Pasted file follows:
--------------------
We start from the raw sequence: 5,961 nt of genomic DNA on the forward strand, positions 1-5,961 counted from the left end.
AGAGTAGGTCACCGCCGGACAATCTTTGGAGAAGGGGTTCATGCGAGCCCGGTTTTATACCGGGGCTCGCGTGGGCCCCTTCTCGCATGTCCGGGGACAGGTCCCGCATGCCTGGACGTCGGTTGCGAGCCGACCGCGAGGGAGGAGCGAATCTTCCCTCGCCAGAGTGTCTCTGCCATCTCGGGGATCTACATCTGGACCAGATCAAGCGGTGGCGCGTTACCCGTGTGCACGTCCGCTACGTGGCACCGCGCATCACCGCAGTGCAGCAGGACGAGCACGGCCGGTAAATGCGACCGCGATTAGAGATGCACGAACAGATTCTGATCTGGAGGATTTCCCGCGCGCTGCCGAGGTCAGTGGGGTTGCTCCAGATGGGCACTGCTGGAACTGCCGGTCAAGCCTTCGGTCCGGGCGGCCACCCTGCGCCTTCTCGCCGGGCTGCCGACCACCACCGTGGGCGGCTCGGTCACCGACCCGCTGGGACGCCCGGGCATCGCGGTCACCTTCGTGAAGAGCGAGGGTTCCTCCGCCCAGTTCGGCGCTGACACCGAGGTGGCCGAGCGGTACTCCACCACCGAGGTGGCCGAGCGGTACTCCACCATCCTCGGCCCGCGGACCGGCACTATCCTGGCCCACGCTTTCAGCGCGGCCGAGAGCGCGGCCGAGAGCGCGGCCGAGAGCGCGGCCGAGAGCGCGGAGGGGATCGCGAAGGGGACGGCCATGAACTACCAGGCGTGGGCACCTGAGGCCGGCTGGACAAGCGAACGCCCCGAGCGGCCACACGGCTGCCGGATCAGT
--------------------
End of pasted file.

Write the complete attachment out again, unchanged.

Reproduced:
We start from the raw sequence: 5,961 nt of genomic DNA on the forward strand, positions 1-5,961 counted from the left end.
AGAGTAGGTCACCGCCGGACAATCTTTGGAGAAGGGGTTCATGCGAGCCCGGTTTTATACCGGGGCTCGCGTGGGCCCCTTCTCGCATGTCCGGGGACAGGTCCCGCATGCCTGGACGTCGGTTGCGAGCCGACCGCGAGGGAGGAGCGAATCTTCCCTCGCCAGAGTGTCTCTGCCATCTCGGGGATCTACATCTGGACCAGATCAAGCGGTGGCGCGTTACCCGTGTGCACGTCCGCTACGTGGCACCGCGCATCACCGCAGTGCAGCAGGACGAGCACGGCCGGTAAATGCGACCGCGATTAGAGATGCACGAACAGATTCTGATCTGGAGGATTTCCCGCGCGCTGCCGAGGTCAGTGGGGTTGCTCCAGATGGGCACTGCTGGAACTGCCGGTCAAGCCTTCGGTCCGGGCGGCCACCCTGCGCCTTCTCGCCGGGCTGCCGACCACCACCGTGGGCGGCTCGGTCACCGACCCGCTGGGACGCCCGGGCATCGCGGTCACCTTCGTGAAGAGCGAGGGTTCCTCCGCCCAGTTCGGCGCTGACACCGAGGTGGCCGAGCGGTACTCCACCACCGAGGTGGCCGAGCGGTACTCCACCATCCTCGGCCCGCGGACCGGCACTATCCTGGCCCACGCTTTCAGCGCGGCCGAGAGCGCGGCCGAGAGCGCGGCCGAGAGCGCGGCCGAGAGCGCGGAGGGGATCGCGAAGGGGACGGCCATGAACTACCAGGCGTGGGCACCTGAGGCCGGCTGGACAAGCGAACGCCCCGAGCGGCCACACGGCTGCCGGATCAGT